I YHWH and none else, forming light and creating darkness; making peace and creating evil – I YHWH do all these things. Isaiah 45:6-7
Peace – What is an antonym? Answer: the opposite. The antonym of black is white. The antonym of fast is slow. The antonym of leader is follower. But when it comes to the Bible, our usual expectations about antonyms are often misplaced. What is the opposite of love? In common culture, the answer is “hate,” but in the Bible the answer is “apathy.” What is the antonym of sin? We might say, “holiness,” but the Bible suggests the answer is “obedience.” What is the antonym of “grace?” It’s not “law,” that’s for sure. And what is the antonym of evil? If you thought, “good,” you might be leaning on the tree trunk of the Genesis story. Isaiah suggests something else. The opposite of evil is not “good;” it is “peace.” Why?
In order to understand why the opposite of ra is shalom, not tov, we need to go back to Genesis. God created order. Order in God’s creation is an expression of harmony, balance and integration. In God’s creation, this order leads directly to the well-being of everything created and the fullest possible relationship with the Creator. In the Bible, this is called shalom, peace. The introduction of evil into this harmonious existence brings about chaos, the disruption of shalom. Our culture considers good and evil to be ethical opposites, but the Bible views peace and evil as ontological opposites. The antonym “peace and evil” describes the existence of the world, not the potential of ethical choices. Peace and evil precede the ethical choices of good and evil. Even in the Genesis account, good and evil stand as possible but not actual antonyms. They only become actual ethical descriptions of human choices after the choice is made. But shalom exists as an actual (ontological) fact from the moment of creation.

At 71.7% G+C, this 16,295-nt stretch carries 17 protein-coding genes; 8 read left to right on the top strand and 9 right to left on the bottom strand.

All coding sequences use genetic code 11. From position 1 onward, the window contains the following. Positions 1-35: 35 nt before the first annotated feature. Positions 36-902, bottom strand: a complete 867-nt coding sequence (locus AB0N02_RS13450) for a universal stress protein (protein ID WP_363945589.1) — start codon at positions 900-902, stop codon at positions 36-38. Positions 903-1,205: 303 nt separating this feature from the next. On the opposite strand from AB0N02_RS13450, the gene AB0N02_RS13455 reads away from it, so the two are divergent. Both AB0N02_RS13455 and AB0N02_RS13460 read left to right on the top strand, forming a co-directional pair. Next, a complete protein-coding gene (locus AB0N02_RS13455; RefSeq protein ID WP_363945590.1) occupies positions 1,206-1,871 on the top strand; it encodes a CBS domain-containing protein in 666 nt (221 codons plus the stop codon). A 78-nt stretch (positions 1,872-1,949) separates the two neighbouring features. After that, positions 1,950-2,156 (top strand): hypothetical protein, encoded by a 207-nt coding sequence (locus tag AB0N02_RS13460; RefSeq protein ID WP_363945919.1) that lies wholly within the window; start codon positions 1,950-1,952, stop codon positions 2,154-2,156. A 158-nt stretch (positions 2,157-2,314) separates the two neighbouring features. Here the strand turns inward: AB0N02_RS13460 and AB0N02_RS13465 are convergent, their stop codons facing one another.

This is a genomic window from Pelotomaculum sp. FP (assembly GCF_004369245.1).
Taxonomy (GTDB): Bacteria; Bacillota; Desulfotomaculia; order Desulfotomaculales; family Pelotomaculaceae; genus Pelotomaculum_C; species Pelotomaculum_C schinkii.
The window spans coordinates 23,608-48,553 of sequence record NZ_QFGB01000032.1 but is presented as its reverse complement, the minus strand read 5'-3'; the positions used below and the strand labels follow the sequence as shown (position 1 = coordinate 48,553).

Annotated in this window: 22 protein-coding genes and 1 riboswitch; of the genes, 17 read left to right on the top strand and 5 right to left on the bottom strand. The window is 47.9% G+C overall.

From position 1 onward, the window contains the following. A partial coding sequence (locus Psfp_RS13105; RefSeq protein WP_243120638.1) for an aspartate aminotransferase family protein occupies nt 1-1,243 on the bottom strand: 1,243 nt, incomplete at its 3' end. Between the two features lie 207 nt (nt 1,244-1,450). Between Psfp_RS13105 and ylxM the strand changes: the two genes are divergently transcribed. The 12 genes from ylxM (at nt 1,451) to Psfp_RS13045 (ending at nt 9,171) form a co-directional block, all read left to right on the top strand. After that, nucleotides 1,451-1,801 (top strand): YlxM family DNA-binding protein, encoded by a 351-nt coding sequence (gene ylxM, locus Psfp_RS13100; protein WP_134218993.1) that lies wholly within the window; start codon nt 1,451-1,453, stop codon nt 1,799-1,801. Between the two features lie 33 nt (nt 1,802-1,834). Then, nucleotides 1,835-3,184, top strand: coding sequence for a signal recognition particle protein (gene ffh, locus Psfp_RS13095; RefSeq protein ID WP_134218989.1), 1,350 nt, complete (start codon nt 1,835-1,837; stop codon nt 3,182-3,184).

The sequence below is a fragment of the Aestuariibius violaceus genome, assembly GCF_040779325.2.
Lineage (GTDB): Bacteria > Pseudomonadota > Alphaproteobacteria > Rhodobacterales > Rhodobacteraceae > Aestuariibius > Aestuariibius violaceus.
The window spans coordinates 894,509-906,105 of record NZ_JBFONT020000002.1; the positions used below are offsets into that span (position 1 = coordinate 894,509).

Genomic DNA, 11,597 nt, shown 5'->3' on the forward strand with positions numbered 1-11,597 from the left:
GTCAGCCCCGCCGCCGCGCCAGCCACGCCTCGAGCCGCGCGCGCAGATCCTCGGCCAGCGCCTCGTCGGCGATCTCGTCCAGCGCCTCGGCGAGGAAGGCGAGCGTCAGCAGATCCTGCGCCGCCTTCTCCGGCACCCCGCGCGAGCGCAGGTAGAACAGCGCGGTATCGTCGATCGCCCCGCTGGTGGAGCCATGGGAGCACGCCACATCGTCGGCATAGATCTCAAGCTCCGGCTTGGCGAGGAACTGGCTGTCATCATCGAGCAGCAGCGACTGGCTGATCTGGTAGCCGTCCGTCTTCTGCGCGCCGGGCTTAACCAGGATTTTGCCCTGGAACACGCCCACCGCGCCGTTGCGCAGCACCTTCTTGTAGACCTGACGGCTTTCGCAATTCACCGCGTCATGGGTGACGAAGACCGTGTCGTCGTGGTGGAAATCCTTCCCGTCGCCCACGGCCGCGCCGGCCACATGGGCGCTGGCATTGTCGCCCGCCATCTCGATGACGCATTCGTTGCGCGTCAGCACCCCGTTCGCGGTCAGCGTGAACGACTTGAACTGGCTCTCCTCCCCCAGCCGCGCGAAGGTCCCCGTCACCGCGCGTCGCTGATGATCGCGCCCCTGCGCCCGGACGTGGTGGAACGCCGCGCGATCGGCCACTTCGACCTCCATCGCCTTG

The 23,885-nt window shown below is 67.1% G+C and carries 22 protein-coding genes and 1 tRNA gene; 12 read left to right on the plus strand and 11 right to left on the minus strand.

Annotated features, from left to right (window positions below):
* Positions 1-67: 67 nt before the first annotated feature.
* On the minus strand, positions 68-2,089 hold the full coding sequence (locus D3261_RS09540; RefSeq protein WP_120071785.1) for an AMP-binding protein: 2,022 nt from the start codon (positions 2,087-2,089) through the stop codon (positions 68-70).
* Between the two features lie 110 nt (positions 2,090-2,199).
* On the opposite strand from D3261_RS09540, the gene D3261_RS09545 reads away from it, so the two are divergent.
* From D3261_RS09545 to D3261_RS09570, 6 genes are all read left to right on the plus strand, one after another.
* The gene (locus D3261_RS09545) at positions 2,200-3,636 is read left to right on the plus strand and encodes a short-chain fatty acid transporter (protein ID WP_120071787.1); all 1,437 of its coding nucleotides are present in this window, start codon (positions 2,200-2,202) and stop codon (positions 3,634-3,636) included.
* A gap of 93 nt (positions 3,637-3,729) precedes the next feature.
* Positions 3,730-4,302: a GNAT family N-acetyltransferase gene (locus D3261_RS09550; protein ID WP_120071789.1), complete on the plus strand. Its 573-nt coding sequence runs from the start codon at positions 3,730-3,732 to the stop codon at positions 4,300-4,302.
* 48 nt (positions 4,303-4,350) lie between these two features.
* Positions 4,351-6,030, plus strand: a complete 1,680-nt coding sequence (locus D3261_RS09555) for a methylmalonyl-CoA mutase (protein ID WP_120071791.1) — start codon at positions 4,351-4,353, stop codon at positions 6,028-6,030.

You might say, “All this is interesting philosophical discussion, but what difference does it make to me today?” Ah, it makes all the difference. The Bible tells us that evil is not a part of creation, a fact of existence. It is the disintegration of creation, the collapse of what was originally and essentially at peace. Furthermore, this implies that the end of the game is not the Good, the True and the Beautiful (as the Greeks thought), but rather shalom, the state of the world where the lion lays down with the lamb. Our direction is toward the past, a return to the Garden of delight in peaceful harmony with itself and with its Creator. God is restoring peace on earth because everything started in peace. When I apply this fact of creation to my world today, I am directed to pursue peace. I am called to be the peacemaker, the one who brings the world into harmony with its Creator. I am challenged to stand against all the forces of chaos, disintegration, separation and dissention. I am exhorted to seek unity. Where I find brokenness, I am asked to heal. Where I find heartache, I am asked to comfort. Where I find schism, I am asked to repair. Peace is my project. It begins with peace with God and extends itself toward every aspect of His creation.
Of course, God’s peace does not mean peaceful co-existence with what brings evil (chaos). It means peaceful harmony with what He planned and desires. And that comes with a price. But you already knew that, didn’t you?
Topical Index: peace, evil, shalom, ra, good, tov, Isaiah 45:6-7